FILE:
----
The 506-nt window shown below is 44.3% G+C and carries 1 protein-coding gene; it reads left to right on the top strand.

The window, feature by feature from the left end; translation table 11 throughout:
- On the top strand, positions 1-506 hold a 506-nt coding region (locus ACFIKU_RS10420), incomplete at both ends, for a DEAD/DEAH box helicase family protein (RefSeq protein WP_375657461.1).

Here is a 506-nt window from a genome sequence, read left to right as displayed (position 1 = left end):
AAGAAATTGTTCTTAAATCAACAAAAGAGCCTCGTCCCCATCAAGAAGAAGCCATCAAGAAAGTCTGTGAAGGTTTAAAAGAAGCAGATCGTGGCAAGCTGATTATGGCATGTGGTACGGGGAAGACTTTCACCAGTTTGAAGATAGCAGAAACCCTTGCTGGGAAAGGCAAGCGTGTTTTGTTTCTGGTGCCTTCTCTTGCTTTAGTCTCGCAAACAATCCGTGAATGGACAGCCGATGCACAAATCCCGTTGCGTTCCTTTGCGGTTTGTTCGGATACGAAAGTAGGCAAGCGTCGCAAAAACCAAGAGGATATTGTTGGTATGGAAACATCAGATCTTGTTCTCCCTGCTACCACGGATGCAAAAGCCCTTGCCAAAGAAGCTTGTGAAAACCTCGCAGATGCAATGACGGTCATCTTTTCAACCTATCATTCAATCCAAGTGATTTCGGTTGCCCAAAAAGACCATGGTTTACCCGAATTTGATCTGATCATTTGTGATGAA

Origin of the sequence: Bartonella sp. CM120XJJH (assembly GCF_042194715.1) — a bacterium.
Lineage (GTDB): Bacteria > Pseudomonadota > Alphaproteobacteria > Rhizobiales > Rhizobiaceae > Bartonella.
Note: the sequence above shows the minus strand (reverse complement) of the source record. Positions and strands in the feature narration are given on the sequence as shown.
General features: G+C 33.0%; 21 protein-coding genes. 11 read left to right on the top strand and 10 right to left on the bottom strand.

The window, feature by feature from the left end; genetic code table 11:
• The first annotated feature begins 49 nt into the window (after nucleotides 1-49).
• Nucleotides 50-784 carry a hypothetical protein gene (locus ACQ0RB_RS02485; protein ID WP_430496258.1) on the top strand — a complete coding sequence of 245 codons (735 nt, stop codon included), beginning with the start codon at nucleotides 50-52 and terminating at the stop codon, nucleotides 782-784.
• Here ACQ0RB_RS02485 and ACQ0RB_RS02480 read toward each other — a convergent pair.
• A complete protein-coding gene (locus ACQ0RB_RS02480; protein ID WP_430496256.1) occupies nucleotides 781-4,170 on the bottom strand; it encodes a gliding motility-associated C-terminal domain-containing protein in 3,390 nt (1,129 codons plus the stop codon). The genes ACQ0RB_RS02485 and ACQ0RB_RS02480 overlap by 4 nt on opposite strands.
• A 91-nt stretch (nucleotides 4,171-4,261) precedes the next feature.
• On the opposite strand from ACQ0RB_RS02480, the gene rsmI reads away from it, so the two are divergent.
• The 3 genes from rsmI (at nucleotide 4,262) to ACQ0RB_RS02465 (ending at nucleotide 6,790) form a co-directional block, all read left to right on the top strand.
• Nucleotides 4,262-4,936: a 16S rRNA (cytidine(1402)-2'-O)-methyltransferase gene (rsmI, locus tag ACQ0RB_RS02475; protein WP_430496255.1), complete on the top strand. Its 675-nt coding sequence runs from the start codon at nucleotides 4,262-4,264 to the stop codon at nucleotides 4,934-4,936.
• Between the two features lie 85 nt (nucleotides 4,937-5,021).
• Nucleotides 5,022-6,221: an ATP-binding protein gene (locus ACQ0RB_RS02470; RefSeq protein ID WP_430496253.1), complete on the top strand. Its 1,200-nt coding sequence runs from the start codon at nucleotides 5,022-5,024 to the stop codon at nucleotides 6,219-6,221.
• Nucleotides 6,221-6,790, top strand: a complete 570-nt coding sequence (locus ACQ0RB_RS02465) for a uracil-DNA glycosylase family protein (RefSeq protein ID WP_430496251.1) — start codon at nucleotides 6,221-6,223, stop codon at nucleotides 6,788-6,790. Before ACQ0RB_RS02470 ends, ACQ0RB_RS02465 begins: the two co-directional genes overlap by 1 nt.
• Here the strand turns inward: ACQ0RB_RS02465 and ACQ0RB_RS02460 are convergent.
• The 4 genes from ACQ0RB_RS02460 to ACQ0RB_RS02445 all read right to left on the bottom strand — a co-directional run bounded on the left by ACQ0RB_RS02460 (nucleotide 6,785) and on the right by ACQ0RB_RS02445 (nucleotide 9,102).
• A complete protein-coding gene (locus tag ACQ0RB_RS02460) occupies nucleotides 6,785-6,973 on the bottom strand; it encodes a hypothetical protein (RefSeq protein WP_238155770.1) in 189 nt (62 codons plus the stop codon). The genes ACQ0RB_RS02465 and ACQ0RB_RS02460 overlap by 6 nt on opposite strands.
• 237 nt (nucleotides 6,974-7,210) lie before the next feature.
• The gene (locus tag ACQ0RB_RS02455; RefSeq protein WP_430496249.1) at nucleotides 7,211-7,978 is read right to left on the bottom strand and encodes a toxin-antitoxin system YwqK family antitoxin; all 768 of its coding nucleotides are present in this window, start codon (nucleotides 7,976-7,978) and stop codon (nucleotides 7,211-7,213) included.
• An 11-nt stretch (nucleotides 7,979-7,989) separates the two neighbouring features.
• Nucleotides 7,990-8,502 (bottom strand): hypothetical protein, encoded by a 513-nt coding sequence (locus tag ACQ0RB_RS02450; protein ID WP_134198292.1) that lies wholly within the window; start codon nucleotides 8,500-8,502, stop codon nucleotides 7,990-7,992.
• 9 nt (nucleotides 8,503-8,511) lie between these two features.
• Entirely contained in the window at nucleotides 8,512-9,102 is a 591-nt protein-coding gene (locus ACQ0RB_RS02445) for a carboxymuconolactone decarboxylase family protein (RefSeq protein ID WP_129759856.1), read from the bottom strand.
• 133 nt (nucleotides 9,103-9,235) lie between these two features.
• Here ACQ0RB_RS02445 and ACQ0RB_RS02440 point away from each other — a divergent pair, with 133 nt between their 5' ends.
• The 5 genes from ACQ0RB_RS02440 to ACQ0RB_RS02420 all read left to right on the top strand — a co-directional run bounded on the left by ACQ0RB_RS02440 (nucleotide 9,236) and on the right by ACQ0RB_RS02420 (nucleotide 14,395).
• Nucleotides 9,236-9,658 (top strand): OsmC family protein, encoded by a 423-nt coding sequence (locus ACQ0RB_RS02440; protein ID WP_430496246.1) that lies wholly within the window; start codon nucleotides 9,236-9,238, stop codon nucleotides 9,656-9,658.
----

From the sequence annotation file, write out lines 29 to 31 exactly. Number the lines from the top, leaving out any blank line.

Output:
• 9 nt (nucleotides 8,503-8,511) lie between these two features.
• Entirely contained in the window at nucleotides 8,512-9,102 is a 591-nt protein-coding gene (locus ACQ0RB_RS02445) for a carboxymuconolactone decarboxylase family protein (RefSeq protein ID WP_129759856.1), read from the bottom strand.
• 133 nt (nucleotides 9,103-9,235) lie between these two features.